This turned into one of those “happy accidents”. It started out as a simple idea of cresting a tower of block topped by a sphere. This concept wouldn’t have been too out of place with the work of Jacques Schnier (Howard, 2020b).
I allowed myself to experiment a little as I was building it:
When completed I decided that I preferred the following arrangement over the vertical one, and decided that a silvered finish would work well:
I like the final result, as I feel it conveys a dynamic pose of an animal running – such as a small dog. It is something that I wouldn’t have created any other way, and so is very much a “happy accident”. The piece is less stable than I would normally like, but that will be easy to adjust by simply flattening the touchpoints on the base slightly.
The main learning here, therefore, is one of being open to experimentation and changing direction. This plays into my previous discussion on intention vs emergence in my work (Howard,2020). The instructions for this Project push towards intentional delivery (based in drawings) whereas this became much more of an emergent work.
2020 Balls up
This work followed on from reflecting on the issues I was having with vertical construction. I also had a desire to extend some of the concepts from Part 1 (Howard, 2019). Some of the cast elements also had me reflect on the challenges of 2020 – such as the gloves with incomplete sections. It was reflecting on this the gave me a way forward in terms of subject and composition.
The idea of suspending the elements of the work instead appealed. This is partially linked to artists like Cornelia Parker (Howard, 2020c) and Alexander Calder (Howard, 2020d). In both cases, they have used the construction of elements which are then suspended to great effect. This is clearly quite a common approach to contemporary works, and seemed like a strong way forward for a piece in this project.
I went back to the drawing board:
The first step of construction was to create the holes needed to suspend the components – and to split one of the complete disks into parts:
The final image of this set is where the components were coated with acrylic gesso ready to be painted. I didn’t want the piece to be plain white (despite the drawing) and so the next steps were to paint the components and construct the piece:
There was quite a bit of experimentation and rework within the construction process. Most components are best with 3 hanging points, for example, as a fourth point can cause significant issues. Logically this makes sense, as 3 point define a plane. The broken disk also needed to have wire used to hold the pieces in place with respect to each other. Without this adaptation it would have been necessary to have a larger top piece to hang the parts from.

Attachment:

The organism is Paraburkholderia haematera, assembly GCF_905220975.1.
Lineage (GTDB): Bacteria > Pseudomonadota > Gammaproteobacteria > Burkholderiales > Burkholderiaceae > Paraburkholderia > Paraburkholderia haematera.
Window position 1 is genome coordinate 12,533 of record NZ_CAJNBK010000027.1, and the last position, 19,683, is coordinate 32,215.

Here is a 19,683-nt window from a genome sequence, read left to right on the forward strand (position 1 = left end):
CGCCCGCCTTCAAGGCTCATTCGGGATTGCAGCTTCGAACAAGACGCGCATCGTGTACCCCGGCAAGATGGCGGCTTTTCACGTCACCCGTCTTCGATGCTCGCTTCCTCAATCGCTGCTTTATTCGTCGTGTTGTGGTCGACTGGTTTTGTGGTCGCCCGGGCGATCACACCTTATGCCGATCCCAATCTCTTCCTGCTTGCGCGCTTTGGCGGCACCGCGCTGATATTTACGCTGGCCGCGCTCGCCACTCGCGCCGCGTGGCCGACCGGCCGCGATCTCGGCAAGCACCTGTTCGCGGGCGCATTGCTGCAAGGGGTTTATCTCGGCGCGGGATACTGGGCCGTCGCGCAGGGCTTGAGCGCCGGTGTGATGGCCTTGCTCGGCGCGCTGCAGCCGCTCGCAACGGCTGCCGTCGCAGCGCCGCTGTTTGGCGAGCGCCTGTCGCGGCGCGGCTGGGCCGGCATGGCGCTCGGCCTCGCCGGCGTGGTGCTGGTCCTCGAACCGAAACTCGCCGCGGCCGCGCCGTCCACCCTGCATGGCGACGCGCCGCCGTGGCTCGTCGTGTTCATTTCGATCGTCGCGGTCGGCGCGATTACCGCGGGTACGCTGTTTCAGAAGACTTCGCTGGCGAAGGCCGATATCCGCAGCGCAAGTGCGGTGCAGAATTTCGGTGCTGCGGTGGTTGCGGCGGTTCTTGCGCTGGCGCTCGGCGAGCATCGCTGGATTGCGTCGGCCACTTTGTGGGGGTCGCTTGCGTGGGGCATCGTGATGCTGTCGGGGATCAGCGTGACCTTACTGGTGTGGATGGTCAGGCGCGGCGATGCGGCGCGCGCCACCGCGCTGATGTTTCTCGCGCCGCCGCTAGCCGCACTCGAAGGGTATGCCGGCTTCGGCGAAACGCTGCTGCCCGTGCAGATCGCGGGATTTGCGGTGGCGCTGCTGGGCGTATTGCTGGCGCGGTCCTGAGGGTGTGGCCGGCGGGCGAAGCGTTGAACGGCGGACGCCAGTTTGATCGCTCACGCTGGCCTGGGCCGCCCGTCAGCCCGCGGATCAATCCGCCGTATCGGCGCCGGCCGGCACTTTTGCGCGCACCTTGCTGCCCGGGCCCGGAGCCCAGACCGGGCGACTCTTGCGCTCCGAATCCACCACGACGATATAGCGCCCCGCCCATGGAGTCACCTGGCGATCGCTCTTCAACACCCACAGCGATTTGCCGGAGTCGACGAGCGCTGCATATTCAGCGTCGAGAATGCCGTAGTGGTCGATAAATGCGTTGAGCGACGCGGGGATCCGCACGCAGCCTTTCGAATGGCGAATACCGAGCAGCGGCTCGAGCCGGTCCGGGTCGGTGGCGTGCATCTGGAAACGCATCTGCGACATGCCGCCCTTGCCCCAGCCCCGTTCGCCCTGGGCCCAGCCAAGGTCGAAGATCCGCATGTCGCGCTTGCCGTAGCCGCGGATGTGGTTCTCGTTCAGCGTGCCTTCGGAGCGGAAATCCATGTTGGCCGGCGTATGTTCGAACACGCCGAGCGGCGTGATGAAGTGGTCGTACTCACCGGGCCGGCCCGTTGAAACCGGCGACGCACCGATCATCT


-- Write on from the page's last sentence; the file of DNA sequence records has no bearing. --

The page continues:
The final work:
I can’t say I like the work as such, but as indicated earlier I don’t tend to like pieces which are embedded in more negative emotions as much as more positive ones. I think it does explore my feelings on the way that 2020 has turned out. The piece’s title refers to a comment by my wife, which has become something of a title for the year as a whole.
The different elements of the work reflect on different aspects of the year. The hand at the bottom, for example, refers to green medical gloves warn by a few people early on to protect themselves from others. In particular we were heading home on a flight just before the first lockdown of 2020 and the passenger next to me was wearing gloves like this and a face mask. Maybe I should have included an old face mask in the work to really push the 2020 message home.
Howard, D. (2017) Developing Artistic Style, part 2. At: https://david515893.wordpress.com/2017/06/14/developing-artistic-style-part-2/ (accessed 22/11/2020)
Howard, D. (2019) Project 2: Open-space Sculpture. At: https://david515893s1.wordpress.com/2019/09/29/project-2-open-space-sculpture/ (accessed 22/11/2020)
Howard, D. (2020) Planned vs Emergent Art. At: https://david515893s1.wordpress.com/2020/05/25/planned-vs-emergent-art/ (accessed 22/10/2020)
Howard, D. (2020a) Barbra Hepworth (1903-1975). At: https://david515893s1.wordpress.com/art-and-artists/barbra-hepworth-1903-1975/ (accessed 22/11/2020)
Howard, D. (2020b) Jacques Schnier (1898-1988). At: https://david515893s1.wordpress.com/art-and-artists/jacques-schnier-1898-1988/ (accessed 22/11/2020)
Howard, D. (2020c) Cornelia Parker (b.1956). At: https://david515893s1.wordpress.com/art-and-artists/cornelia-parker-b-1956/ (accessed 22/11/2020)
Howard, D. (2020) Alexander Calder ( 1898–1976). At: https://david515893s1.wordpress.com/art-and-artists/alexander-calder-1898-1976/ (accessed 22/11/2020)
Thompson, A. (2020) Formative feedback [Attachment to email Assignment 3 feedback sent to Howard, D. 20/07/2020 ]